Late Breaking News
PTSD May Be ‘Common Cold’ of Psychiatric Illness, Expert Says
WASHINGTON — Post-traumatic stress disorder (PTSD) often is associated with troops returning from war, but it actually is quite common, not only in the military, but in civilians who experience natural disasters and other traumatic events.
“PTSD is not uncommon, in fact it may be the “common cold” of psychiatric illnesses,” said Robert Ursano, MD, director of the Uniformed Services University’s Center for the Study of Traumatic Stress (CSTS), Bethesda, MD. “If you have been exposed to a trauma or disaster and for the following months couldn’t sleep a bit, maybe you were in a car accident and so you jump when you hear the brakes behind you. Maybe you decide not to watch the car race on television because you don’t want to be reminded of it and you don’t go in to work for a few days. You actually qualify for a diagnosis of PTSD. The vast majority will recover from that acute response.”
Nor is PTSD rare in the military; experts believe that about 11-20% of veterans of the Iraq and Afghanistan wars are afflicted with the disorder.
Ursano and Valerie Cole, PhD, Disaster Mental Health senior associate at the American Red Cross, spoke at a recent DCoE webinar on PTSD and natural disasters for federal and civilian responders.
Cole said that, while many people are resilient after a disaster, studies have shown that more than 50% of the population was resilient after 9/11, research also shows that on average, 30-40% of direct victims of disaster will experience one or more disorders such as PTSD, depression or anxiety.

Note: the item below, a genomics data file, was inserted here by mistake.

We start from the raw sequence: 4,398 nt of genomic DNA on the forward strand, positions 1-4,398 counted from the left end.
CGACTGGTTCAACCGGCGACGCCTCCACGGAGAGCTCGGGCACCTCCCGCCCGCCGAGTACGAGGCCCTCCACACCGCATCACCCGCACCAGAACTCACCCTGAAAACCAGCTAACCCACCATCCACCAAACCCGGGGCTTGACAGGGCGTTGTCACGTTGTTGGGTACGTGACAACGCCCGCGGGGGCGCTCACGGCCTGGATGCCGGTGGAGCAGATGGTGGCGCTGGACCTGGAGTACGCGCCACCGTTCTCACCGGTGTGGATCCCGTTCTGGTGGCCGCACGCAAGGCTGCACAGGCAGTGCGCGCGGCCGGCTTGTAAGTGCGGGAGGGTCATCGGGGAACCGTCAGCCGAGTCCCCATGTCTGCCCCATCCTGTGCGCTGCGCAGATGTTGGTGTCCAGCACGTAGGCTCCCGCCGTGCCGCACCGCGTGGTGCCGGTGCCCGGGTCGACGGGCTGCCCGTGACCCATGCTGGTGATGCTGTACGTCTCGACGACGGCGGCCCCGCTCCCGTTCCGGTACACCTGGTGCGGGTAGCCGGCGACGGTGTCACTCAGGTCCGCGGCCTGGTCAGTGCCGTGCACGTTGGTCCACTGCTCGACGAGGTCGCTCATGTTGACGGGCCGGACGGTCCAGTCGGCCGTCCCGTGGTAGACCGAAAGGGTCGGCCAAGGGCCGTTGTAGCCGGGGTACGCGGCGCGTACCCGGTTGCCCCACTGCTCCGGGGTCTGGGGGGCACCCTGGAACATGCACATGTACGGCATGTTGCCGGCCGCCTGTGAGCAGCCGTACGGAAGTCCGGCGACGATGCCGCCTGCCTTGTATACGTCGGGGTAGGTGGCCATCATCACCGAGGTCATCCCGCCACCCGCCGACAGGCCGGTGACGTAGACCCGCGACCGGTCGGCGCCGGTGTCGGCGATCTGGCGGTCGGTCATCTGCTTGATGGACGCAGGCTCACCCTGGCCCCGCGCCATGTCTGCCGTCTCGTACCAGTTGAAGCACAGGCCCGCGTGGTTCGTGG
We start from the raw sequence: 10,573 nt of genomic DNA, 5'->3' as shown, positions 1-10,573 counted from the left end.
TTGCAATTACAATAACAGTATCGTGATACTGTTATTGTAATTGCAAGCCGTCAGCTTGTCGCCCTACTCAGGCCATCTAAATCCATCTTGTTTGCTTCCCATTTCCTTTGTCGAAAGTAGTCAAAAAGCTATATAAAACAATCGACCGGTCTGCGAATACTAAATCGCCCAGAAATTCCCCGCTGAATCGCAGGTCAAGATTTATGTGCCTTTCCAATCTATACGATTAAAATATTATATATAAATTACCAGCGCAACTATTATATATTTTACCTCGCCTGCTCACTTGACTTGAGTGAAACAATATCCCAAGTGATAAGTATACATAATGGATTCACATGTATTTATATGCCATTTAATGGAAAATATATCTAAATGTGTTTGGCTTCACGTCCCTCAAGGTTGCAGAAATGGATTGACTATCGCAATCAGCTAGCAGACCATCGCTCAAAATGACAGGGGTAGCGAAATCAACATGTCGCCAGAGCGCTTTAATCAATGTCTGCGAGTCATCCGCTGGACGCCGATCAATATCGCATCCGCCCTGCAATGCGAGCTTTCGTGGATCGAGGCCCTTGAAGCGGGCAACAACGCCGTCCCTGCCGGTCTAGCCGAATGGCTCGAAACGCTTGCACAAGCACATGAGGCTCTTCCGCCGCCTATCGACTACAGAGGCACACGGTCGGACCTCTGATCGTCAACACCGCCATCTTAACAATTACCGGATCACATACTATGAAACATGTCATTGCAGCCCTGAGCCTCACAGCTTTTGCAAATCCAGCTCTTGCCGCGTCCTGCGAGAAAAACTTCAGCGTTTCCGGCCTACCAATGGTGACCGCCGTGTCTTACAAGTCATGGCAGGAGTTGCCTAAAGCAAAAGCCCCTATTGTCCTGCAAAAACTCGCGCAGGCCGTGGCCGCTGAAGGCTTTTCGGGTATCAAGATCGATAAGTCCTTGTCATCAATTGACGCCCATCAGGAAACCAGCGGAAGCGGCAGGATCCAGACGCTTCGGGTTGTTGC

“Early intervention can reduce the risk of developing PTSD on a long-term basis,” she said.
Natural Disasters and PTSD
In general, human-made disasters produce more mental-health problems and more persistent mental-health problems than natural disasters, Ursano said, partly because they often result in larger casualty counts and longer-lasting injuries.
“So as we think of planning and mental-health services, if you are a public health planner or a DoD planner, do I begin to plan for a big problem or a medium-sized problem or a little problem can be a very important decision early on,” he said.
Mental-health responses to disasters and public-health emergencies fall into three categories, Ursano explained. Psychiatric illness responses include PTSD, depression and complex grief. Distress responses include an altered sense of vulnerability, insomnia and irritability.
“Following 9/11 the most important problem, by the number of times that it presented to emergency rooms, was, in fact, sleep disturbances,” he said. “For many of you who have served in the combat arena, it is not uncommon to find that one is running a sleep clinic much more than a PTSD clinic, as one thinks of the type of presentation that comes in and the tools for dealing with it.”
The third category, health-risk behavior responses, include smoking, alcohol use and “overdedication” in which people forget to rest, eat or drink because they are working hard to protect themselves, and their friends and loved ones, he said.
Ursano said that even those with no previous psychiatric illness can be at risk for psychiatric illness after trauma, as shown by various studies with war veterans, POWs and after the Oklahoma City terrorist attack.
One question asked during the webinar was whether early intervention could reduce the impact of a traumatic exposure. Intensive targeted cognitive behavioral therapy can be used to do that, Ursano said. “The problem with it is that you can’t deploy it in sufficient intensity and breadth with all those at risk,” he said.
Another way to decrease the likelihood of PTSD, Ursano pointed out, is by preventing injury in the first place.
“Seat belts decrease PTSD in car accidents. Similarly, good training in the military that decreases the probability of injury, decreases the probability of PTSD, because we know that those who are injured have somewhere between a four and six times greater probability of developing PTSD,” he said.
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